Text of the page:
See in Related Content for treatment and additional production material
Can you please talk us through how you created the video. Was it an effect you had been experimenting with?
This idea has been floating around in my head since 2010. Back then it was an experiment at a college party that led to some interesting kinetic portraits. At the time I only owned a stills camera, so I tended to think in terms of stop-frame rather than video.
Four years later, Wolves involved the same technique, which we were able to really practice and refine for the final video. It was all very simple and practical; the key to the effect was time and precision. We used a macro lens to get the eye closeups, and pulled away in calculated increments, shooting one frame at a time. It took anywhere from 15 to 40 minutes to get a single shot, and since most shots equaled 2 seconds of footage, we had to work fast.
We tested using a tripod, monopod and handheld, and ultimately went with handheld because it was the fastest and most flexible. To avoid the rough, shaky look of handheld stop-frame we used levels to keep the angle steady, laser lines to keep Dan Chen(our DP) moving backward in a straight line, and a measure wheel to help ease the increments between each still image. In the end we were basically animating the camera, while our subjects held their poses.
And how did you composite the footage? Did you work closely with a compositer?
Our post work was very straightforward, and basically involved some minimal frame alignment to keep the subjects eye at the exact center at all times. Again – simple but time-consuming. This was our visual anchor, and when it’s spot-on, the footage feels incredibly smooth.
The lighting is consistent and sublime and considerably adds to the effect. Did you set up the lighting on the shoot or did you use what was available at the locations?
We went with what was available, and scouted with that in mind. With so many setups, and such a slow shooting process, we had to keep our lighting as simple as possible. The consistent look came from a $40 LED panel mounted to the camera.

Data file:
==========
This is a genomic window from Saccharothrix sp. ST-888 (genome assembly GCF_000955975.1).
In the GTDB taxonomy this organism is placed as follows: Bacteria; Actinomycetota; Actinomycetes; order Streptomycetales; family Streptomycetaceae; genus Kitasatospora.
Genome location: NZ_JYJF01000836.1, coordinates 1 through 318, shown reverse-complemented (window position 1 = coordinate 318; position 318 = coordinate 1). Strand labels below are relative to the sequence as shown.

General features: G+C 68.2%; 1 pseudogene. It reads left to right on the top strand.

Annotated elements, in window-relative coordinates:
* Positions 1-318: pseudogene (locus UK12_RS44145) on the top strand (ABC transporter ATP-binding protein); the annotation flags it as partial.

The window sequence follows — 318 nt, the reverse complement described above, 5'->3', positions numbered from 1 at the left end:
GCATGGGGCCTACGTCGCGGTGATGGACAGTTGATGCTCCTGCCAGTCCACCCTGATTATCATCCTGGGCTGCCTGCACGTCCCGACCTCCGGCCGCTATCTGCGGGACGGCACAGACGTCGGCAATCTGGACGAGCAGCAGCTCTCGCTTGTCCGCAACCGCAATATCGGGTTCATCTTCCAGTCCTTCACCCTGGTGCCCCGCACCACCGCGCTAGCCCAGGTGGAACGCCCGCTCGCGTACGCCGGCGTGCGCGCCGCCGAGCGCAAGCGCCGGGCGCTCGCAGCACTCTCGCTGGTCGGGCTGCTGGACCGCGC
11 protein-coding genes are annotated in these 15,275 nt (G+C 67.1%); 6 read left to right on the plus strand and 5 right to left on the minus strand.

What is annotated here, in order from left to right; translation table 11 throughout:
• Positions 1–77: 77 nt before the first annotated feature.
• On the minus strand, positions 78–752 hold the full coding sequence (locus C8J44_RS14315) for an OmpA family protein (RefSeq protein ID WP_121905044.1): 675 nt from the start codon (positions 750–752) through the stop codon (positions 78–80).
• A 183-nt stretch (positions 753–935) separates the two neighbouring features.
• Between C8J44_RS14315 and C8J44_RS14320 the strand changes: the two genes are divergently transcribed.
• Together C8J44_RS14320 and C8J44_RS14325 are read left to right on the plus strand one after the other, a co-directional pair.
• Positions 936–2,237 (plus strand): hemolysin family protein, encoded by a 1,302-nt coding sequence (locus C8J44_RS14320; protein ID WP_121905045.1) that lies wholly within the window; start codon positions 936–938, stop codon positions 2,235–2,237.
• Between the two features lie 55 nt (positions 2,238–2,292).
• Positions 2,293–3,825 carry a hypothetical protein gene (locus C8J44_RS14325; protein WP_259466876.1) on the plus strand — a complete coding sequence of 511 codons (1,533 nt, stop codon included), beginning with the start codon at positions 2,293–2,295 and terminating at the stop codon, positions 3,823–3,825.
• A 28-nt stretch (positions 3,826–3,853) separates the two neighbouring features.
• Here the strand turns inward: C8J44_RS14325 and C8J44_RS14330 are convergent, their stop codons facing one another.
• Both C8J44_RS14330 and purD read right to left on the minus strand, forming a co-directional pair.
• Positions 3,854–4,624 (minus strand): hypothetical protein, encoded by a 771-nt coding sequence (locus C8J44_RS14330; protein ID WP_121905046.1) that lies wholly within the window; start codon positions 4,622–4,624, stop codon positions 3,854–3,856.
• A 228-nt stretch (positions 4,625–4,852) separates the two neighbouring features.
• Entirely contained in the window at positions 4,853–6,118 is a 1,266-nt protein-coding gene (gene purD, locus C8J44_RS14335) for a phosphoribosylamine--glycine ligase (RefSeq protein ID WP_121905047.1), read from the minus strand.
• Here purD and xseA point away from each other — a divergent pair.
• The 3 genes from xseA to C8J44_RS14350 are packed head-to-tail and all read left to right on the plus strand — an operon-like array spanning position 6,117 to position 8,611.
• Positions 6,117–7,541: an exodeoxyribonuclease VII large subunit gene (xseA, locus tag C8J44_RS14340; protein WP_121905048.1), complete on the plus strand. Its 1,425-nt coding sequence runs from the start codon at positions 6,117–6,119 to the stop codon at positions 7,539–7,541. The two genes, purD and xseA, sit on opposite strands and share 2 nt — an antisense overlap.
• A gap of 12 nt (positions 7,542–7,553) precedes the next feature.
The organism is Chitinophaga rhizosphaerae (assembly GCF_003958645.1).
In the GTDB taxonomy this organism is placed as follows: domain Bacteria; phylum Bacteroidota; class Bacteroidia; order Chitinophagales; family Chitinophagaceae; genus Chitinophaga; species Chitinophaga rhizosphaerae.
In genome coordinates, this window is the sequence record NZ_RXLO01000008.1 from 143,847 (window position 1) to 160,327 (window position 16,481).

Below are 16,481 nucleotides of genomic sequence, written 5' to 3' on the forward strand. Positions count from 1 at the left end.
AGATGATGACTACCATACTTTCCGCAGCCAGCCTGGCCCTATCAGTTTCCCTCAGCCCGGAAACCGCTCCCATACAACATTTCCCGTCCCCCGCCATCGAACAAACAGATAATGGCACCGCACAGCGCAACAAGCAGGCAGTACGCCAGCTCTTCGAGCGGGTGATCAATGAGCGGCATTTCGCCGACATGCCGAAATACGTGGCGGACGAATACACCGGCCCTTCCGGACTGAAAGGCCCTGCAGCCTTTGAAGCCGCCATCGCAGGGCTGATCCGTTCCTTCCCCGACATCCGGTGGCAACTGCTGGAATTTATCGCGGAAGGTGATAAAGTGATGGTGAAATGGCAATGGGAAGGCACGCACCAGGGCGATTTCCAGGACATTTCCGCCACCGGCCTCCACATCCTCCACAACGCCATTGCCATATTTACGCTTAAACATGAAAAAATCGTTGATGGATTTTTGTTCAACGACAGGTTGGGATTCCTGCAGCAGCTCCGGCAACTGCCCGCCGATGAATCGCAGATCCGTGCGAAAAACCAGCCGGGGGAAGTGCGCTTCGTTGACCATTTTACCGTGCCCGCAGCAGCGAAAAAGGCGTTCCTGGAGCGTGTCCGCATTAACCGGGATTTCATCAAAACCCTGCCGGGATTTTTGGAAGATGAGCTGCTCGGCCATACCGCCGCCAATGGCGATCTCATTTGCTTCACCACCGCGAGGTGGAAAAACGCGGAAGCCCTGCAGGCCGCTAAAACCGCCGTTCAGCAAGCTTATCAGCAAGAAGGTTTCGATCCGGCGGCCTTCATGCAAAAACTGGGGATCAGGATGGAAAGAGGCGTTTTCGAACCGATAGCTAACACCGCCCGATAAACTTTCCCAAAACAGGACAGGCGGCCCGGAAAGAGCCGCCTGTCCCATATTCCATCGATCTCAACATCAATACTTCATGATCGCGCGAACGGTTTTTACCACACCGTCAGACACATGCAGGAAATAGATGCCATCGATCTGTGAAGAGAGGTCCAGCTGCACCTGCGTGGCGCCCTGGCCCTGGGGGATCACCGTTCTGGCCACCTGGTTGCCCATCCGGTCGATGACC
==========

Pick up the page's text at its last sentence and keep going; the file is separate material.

One of my favorite discoveries of our test shoots was the effect the LED created when paired with the camera’s auto exposure. As we pull away from the subject, the setting gradually fades in from black as the exposure levels out, causing a slightly delayed reveal. I thought it was a beautiful practical effect that ended up subtly shaping our final look.
What was behind your decision to use the locations – was it narrative driven or was it because of technical considerations?
The narrative was definitely loose, but I wanted each character’s environment to have its own feel. I thought in terms of spaces that would work for our technique – so lots of foreground depth, layers and practical lighting. The flexibility of our shooting style allowed us to try some interesting shots, like on a moving bus and train, or passing through a window or lamp post. I like those details that happen so quickly you might miss them.
What were the main challenges of creating the film?
One challenge was finding the right balance between meticulous camera work and actually being able to get enough footage to make the edit. It came down to the wire, and pretty much everything we shot is in the video.
Another challenge I didn’t expect involved shooting all over Los Angeles at night. Our crew was very small, and our atypical shooting style sometimes drew some negative attention. We actually had to abandon two shots when some suspicious people started to get confrontational. We ended up having to rethink some of our locations but found some great backup spots, including one of my favorites – Nichole’s overpass.
The budget for your last video, which won the Saatchi OK Go music video competition, was $800. Was there any improvement on that for this production?
Hah yeah we had a bit more this time. Our budget really bought us the time we needed to do this right, and we could actually pay the cast and crew that worked so hard. Fun fact – Our lead actor Michael Coursey was my AD on the OK Go project, and our DP Dan Chen was one of the invisible actors. (See earlier interview about OK Go project here).
Do you have a hard drive full of more film ideas – waiting for the right video or opportunity to come along?
Yes definitely. Also I tend to do a lot of testing when I get a new idea, which is a nice way to convey what I’m thinking when I write treatments. Sort of a private reel that I hope to share more of soon.
We’re curious too to what you’ve been up to over the past year. Are you signed to a production company yet?
Besides pitching treatments and testing concepts as much as possible, I’ve been doing lots of work as an art director. I worked on some features, commercials and lots of music videos.
I’m currently unsigned, but would love the opportunity.
Director: Nelson de Castro
Producer: Sarah Lawson
Executive Producer: Danielle Hinde for Doomsday Entertainment
Independent Rep: OB Management
Director of Photography: Dan Chen
Editor: Carlos Lopez Estrada
Commissioner: Benedict Cooper
VFX: Roboshobo, Alexander Gao
Camera Assistant: Dan Marino, Naveen Chaubal
Color: Nick Sanders @ The Mill
Stylist: Cici Hoggard
Hair & Make-up: Joanne Adolfo
Production: Travis Cultreri, Ashley Cook, Aaron Trujillo